That Crowell invoked our ancillary jurisdiction by filing her motion under the original docket number does not affect our analysis. As we noted in Sumner, "[a] district court has `inherent jurisdiction within the time allowed for appeal to modify its judgment for errors of fact or law or even to revoke a judgment.'" 226 F.3d at 1013 (quoting United States v. Villapudua-Perada, 896 F.2d 1154, 1156 (9th Cir. 1990)). Once the time for appeal has elapsed, Fed.R.App.P. 4(b) is a "jurisdictional limitation upon the powers of the district court after a judgment of conviction has been entered." Id.

Without a showing that she has a legal ground for expungement following the vacating or setting aside of her conviction, Crowell fails to make out a prima facie claim for expungement. Absent a viable legal ground for expungement, her claim falls into the category of the solely "equitable" claim for expungement. Accordingly, the district court lacked jurisdiction to consider Crowell's claims. Sumner, 226 F.3d at 1014-15. See also Bravo-Diaz, 312 F.3d at 998.

We do not hold that a defendant can never obtain expungement of criminal records. Rather, we conclude that Crowell cannot use a motion for expungement to make an "end-run" around recognized post-conviction remedies, such as habeas corpus, coram nobis, and audita querela, or others that Congress may create. See Matus-Leva, 287 F.3d at 761. Having been lawfully convicted, if Crowell wishes to expunge the records of her conviction, she must first obtain a judgment that her conviction was unlawful. Because she is no longer in custody, Crowell may file for coram nobis, audita querela, or a presidential pardon, as appropriate. We express no view as to whether she would be eligible for such relief.

Once a petitioner has succeeded in getting her conviction vacated, a district court may then determine whether the petitioner has asserted circumstances extraordinary and unusual enough that would merit expungement of her criminal judicial records. We underscore what our cases have clearly held: even where a conviction has been held unlawful and vacated, expungement remains a "narrow, extraordinary exception," one "appropriately used only in extreme circumstances." United States v. Smith, 940 F.2d 395, 396 (9th Cir. 1991) (per curiam). Thus, even if Crowell could demonstrate that a federal court had vacated, set aside, or otherwise invalidated her conviction, she might be eligible for, but would not be entitled to, the extraordinary remedy of expungement. See Rogers, 469 F.2d at 1085 (denying expungement despite district court's setting aside of unconstitutional conviction). See also United States v. Friesen, 853 F.2d 816, 817-18 (10th Cir. 1988) (attorney acquitted on all counts of conspiracy not entitled to expungement of criminal records); Allen v. Webster, 742 F.2d 153, 155 (4th Cir. 1984) (acquittee seeking expungement was not entitled to it absent "exceptional circumstances"); United States v. Schnitzer, 567 F.2d 536, 539-40 (2d Cir. 1977) (even following dismissal of indictment, expungement not warranted), cert. denied, 435 U.S. 907, 98 S.Ct. 1456, 55 L.Ed.2d 499 (1978); United States v. Linn, 513 F.2d 925, 927-28 (10th Cir.) (acquittal alone insufficient to warrant expungement of defendant's arrest record), cert. denied, 423 U.S. 836, 96 S.Ct. 63, 46 L.Ed.2d 55 (1975).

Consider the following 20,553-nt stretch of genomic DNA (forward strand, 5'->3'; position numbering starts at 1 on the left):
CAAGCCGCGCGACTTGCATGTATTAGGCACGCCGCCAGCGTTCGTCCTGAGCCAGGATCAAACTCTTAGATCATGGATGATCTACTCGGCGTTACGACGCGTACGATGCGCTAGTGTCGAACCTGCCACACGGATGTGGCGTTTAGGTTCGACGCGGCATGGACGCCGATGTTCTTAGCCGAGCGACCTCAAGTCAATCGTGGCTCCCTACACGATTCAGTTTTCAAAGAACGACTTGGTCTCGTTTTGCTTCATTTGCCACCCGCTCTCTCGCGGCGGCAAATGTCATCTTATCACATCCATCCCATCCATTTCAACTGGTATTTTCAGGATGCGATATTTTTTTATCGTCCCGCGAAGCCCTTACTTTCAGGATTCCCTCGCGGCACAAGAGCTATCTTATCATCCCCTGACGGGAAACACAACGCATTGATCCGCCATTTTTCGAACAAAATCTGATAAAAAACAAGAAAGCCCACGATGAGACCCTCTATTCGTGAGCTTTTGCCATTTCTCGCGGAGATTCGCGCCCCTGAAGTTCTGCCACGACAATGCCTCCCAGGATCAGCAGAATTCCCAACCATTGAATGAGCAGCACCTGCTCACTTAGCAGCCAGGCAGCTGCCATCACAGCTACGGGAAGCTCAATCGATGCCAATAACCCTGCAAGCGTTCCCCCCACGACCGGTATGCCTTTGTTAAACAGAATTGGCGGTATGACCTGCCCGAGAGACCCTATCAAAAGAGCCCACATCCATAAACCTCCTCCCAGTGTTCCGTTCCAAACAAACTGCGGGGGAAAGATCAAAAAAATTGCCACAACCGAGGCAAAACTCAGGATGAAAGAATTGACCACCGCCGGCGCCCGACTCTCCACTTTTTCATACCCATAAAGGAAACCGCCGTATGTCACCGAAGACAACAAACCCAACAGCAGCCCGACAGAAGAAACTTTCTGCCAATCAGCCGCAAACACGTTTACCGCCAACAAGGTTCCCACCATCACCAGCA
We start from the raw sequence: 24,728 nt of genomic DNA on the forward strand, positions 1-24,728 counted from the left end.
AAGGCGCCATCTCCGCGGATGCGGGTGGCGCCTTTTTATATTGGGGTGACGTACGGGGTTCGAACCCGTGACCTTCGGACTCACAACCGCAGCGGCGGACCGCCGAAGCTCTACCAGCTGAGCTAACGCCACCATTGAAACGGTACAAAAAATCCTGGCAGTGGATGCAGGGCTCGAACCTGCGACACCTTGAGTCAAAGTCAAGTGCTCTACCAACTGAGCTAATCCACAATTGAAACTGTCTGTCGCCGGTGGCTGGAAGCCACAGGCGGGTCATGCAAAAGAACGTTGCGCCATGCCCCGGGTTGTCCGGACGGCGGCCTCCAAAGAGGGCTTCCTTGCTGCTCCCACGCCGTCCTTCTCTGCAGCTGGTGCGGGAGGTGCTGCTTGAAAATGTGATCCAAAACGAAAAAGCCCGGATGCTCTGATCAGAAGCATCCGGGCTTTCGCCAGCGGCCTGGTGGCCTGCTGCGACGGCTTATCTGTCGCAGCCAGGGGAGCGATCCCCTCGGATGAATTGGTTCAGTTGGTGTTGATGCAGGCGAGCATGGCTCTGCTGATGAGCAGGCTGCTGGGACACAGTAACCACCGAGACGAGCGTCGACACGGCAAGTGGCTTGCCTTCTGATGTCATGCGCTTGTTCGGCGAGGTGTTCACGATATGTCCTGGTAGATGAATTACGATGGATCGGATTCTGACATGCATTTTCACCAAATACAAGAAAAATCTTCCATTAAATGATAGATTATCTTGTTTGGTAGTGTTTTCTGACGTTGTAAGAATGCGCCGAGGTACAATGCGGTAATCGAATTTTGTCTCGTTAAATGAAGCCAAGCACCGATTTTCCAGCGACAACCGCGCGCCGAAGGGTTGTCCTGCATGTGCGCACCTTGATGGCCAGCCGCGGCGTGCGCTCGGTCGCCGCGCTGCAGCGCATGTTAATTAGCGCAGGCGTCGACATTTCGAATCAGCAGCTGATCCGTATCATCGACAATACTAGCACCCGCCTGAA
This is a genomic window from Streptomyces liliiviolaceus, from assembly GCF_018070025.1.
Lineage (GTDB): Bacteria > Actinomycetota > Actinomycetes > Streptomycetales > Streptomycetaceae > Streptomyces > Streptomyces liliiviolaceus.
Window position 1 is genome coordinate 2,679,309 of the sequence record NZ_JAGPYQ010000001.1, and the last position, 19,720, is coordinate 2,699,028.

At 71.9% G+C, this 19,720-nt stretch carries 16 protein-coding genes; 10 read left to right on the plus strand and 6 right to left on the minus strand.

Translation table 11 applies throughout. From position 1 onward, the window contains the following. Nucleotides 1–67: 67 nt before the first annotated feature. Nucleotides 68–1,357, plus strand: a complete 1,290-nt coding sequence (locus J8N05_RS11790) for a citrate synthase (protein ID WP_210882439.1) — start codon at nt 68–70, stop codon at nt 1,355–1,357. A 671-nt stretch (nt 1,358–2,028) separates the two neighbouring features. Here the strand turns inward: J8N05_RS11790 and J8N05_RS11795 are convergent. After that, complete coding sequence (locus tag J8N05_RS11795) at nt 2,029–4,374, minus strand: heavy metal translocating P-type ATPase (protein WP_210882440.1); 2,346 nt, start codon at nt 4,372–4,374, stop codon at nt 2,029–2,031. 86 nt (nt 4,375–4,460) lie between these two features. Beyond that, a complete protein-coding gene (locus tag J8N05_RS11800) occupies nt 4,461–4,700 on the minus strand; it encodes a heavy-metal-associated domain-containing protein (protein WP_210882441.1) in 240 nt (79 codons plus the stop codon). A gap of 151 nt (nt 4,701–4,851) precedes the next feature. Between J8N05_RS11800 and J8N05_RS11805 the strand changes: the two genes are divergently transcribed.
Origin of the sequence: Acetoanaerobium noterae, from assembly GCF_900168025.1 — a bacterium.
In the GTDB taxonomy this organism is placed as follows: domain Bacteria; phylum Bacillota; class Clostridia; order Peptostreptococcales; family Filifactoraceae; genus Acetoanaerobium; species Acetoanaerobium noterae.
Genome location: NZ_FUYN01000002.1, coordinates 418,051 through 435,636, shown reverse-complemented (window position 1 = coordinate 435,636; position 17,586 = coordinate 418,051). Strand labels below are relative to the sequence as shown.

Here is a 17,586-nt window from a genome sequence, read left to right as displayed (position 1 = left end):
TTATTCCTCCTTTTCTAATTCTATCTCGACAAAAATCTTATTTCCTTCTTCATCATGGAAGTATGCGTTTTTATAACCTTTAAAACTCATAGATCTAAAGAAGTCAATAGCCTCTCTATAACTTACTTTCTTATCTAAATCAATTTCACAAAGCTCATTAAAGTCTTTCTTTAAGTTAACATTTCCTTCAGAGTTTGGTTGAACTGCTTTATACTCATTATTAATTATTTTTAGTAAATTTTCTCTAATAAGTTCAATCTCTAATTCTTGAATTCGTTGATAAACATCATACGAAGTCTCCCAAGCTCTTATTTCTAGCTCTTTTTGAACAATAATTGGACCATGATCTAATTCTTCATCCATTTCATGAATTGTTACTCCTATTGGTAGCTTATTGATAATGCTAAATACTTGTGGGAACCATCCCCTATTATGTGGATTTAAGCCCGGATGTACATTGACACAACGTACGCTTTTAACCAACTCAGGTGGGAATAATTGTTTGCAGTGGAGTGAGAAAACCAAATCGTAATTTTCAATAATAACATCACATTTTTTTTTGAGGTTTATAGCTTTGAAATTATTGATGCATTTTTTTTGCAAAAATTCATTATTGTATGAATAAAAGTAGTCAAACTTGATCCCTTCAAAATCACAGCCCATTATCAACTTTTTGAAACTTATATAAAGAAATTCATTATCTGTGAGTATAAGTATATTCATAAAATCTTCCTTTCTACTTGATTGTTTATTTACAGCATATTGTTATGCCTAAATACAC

Even where a conviction has been set aside and expungement of judicial records deemed appropriate, expungement of executive records might not be. We maintain control over judicial records, but Congress has instructed the executive to maintain certain records. See 28 U.S.C. § 534(a)(1)(1994) ("The Attorney General shall acquire, collect, classify, and preserve identification, criminal identification, crime, and other records"); id. § 534(a)(4) (the Attorney General shall "exchange such records and information with, and for the official use of, authorized officials of the Federal Government, the States, cities, and penal and other institutions"). See also Sumner, 226 F.3d at 1014 (discussing the executive's obligation). We may not control executive records through our ancillary jurisdiction any more than the executive, through its pardon power, may order the expungement of judicial records. Noonan, 906 F.2d at 955.


Crowell may not employ a motion for expungement as a substitute for an appropriate post-conviction challenge to her conviction. Insofar as she has not obtained a judgment that her conviction must be vacated or otherwise set aside, Crowell sought equitable relief, and the district court lacked ancillary jurisdiction to grant her motion. The judgment of the district court is AFFIRMED.

Summaries of

U.S. v. Crowell

United States Court of Appeals, Ninth Circuit
Jun 30, 2004
374 F.3d 790 (9th Cir. 2004)

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Case details for

U.S. v. Crowell

Case Details

Full title:UNITED STATES of America, Plaintiff-Appellee, v. Eileen CROWELL…

Court:United States Court of Appeals, Ninth Circuit

Date published: Jun 30, 2004


374 F.3d 790 (9th Cir. 2004)